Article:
After the run, they (including Dasher) lifted weights, under the direction of elf Shinny Upatree. Each was required to pull a 500-pound Yule log a distance of 400 yards from the toy shop to the reindeer barn, and back. The agility training was designed to perfect rooftop landings and takeoffs. Elf Pepper Minstix had them sprint 10 yards and stop, shuffle right then left, and sprint 10 yards, a total of 200 yards. Moving 36 hooves and 9 massive antlers in one direction was no easy chore, but one they had to master.
Surprising no one, Vixen won all the strength and agility drills, adding to the rumors of performance enhancing moss. The first week ended with its share of injuries. Dasher had “turf hoof.” Dancer strained his knee. Their trainer, elf Sugarplum Mary, immediately iced it down in a snow bank. Blitzen received a concussion when the harness on his Yule log broke and he ran head first into the mail room. However, they all recovered quickly. Their big night was approaching.
During breakfast on day 7, Santa’s mandatory drug testing results were revealed. With all eyes fixed on Vixen, Sugarplum announced, “All tests negative!” And the room erupted with clicking hooves and Rudy’s nose blinking wildly. Vixen was proof: extraordinary results can be achieved by ordinary hard work and dedication.
The second week of training camp began with intense harness work. It was magical to see all nine reindeer working as one.
On my last day, I was treated to a sight seen by few – Reindeer Dress Rehearsal.
There they were, dressed in their finest and shiniest Christmas harnesses, impatiently pawing the snow. As Santa settled in his sleigh and tightened the reigns, Wunorse grabbed my arm and said, “Better stand back or you’ll get covered with snow!” In a bellowing voice Santa yelled, “Ready Rudolph! Now Dasher! Now Dancer! Now Prancer and Vixen! On Comet! On Cupid! On Donner and Blitzen. To the top of the porch. To the top of the wall! Now dash away! Dash away all!” And the magic of Christmas was before me.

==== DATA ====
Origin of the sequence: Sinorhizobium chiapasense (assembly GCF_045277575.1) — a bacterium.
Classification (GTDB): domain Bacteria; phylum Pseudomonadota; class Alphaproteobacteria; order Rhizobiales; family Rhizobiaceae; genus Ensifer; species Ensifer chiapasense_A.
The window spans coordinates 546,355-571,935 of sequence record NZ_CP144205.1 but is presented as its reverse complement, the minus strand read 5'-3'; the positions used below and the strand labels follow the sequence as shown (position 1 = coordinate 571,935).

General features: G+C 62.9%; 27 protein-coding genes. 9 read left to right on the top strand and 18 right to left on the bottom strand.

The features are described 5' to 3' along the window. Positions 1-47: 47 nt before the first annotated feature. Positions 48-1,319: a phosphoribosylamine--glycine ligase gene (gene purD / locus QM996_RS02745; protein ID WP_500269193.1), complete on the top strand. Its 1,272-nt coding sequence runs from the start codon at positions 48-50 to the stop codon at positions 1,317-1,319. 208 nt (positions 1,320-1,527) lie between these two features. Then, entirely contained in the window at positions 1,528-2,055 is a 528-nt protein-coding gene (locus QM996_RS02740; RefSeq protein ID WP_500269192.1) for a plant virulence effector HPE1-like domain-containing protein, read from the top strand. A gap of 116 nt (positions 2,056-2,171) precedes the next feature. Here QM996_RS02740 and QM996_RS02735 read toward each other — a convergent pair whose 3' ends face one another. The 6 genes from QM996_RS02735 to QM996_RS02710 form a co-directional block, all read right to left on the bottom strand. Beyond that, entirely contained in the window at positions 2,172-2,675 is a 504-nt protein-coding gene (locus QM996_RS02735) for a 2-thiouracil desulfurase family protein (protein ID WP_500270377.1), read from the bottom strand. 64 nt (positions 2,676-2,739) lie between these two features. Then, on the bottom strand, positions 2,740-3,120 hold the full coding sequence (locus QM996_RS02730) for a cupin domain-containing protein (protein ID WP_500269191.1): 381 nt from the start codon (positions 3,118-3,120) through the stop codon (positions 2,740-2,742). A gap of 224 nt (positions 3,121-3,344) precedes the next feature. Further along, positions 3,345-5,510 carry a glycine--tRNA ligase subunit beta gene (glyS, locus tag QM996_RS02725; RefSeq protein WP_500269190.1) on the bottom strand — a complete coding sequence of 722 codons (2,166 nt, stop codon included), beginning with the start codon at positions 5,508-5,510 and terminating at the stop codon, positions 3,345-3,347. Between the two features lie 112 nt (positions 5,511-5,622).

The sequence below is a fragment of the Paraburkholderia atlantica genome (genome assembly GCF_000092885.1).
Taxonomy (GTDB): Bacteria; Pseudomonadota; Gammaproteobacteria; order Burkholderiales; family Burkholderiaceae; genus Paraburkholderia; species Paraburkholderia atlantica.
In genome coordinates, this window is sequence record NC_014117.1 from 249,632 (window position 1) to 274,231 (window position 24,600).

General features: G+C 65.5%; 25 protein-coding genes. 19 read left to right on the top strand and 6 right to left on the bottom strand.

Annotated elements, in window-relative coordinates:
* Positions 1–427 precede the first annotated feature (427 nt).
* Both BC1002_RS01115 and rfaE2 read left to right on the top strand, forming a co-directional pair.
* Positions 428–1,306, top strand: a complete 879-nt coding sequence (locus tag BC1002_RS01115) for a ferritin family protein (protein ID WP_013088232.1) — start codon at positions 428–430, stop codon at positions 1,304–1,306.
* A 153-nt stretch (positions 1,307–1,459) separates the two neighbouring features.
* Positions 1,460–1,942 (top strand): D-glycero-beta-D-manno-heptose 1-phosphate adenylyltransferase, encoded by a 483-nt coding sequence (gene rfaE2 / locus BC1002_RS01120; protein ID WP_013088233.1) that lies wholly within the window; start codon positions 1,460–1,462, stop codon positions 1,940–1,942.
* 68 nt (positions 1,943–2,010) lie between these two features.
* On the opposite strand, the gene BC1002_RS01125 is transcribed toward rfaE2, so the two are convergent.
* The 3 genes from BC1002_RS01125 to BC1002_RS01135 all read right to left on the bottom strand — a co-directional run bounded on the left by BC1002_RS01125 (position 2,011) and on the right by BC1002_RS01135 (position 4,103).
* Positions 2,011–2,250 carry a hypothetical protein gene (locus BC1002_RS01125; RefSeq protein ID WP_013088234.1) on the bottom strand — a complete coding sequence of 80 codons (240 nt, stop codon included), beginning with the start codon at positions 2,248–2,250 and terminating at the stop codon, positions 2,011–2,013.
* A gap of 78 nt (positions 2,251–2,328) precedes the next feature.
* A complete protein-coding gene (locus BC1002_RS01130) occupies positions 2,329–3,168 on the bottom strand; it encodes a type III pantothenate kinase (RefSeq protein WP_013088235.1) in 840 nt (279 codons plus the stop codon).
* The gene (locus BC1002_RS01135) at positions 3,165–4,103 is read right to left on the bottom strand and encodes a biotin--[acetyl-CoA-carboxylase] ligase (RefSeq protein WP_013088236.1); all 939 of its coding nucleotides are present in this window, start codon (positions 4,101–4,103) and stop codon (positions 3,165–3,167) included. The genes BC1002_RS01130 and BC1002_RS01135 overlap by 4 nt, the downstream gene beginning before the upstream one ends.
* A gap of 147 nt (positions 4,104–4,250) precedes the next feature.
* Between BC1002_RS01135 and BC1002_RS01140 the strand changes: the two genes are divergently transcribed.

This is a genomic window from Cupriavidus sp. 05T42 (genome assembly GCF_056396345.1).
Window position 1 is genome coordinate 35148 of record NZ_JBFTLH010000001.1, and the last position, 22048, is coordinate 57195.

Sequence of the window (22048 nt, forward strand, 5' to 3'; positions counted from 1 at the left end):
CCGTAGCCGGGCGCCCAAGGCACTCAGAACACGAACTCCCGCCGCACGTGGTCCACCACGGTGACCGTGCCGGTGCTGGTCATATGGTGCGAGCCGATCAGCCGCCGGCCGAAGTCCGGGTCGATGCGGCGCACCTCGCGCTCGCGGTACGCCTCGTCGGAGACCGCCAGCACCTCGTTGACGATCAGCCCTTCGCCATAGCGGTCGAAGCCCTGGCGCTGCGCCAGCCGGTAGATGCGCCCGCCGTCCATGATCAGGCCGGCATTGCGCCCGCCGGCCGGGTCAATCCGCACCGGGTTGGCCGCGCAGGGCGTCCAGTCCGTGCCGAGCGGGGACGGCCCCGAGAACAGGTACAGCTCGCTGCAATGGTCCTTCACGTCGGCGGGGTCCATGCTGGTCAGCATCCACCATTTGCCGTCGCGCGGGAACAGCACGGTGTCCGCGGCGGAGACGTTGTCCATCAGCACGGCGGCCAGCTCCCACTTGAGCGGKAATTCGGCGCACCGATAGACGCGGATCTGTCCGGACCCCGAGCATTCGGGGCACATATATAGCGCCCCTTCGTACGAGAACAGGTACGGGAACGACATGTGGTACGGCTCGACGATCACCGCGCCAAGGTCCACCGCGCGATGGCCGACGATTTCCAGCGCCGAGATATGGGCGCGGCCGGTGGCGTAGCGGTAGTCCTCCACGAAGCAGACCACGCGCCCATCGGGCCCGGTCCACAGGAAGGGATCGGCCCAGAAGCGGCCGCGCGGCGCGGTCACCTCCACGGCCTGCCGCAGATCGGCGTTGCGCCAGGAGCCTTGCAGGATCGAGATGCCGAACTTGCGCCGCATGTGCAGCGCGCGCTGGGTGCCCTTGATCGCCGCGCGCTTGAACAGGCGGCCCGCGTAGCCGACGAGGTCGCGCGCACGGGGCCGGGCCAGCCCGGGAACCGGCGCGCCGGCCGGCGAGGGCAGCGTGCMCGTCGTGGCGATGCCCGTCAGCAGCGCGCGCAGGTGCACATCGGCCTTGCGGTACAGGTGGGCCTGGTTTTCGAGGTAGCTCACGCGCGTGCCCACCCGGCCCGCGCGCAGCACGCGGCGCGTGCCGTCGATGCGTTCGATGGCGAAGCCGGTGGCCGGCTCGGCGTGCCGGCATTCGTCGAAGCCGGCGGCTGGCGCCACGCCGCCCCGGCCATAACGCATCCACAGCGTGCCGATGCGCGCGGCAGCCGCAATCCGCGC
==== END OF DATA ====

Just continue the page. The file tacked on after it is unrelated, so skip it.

As I was leaving, Shinny whispered in my ear, “We ‘hope’ you’ll share this story with the children…young and old.” When I got home, I found this note in my jacket, “If only more people would believe. Love, Sugarplum.”
To those who worry...do not! Rudy is ready.
Even reindeer need to work out.
Hope you enjoyed this little whimsical story. It is just the beginning of my Christmas trilogy. For the next few weeks, my blogs will focus on hope and love. Not a bad way to close this year and open the New Year.
Until next time, this is Michael saying, "Soon, we will hear the bells on Christmas eve."
On the whole, these essays encourage us to nurture our better selves—and who among us doesn’t need an occasional nudge toward greater kindness, tolerance, and appreciation of the things that really matter in life?
“Your humor is absolutely spot-on and intelligent, peppered with a bit of sarcasm and childlike wonder. Your stories have that element of memory, poignant and comic at times, but always heartfelt and affecting. Your language is simple and friendly, weaved seamlessly in your narrative that is consistently lighthearted and warm in tone. Your experience as a teacher shows in your elaborate, playful descriptions and your sharp, unpretentious irony. I am also impressed with the way your structured the book—as a collection of short stories in no chronological order as opposed to one big chunk of episodic chapters that are more or less akin to a journal. It serves the tone and heart of your words perfectly.”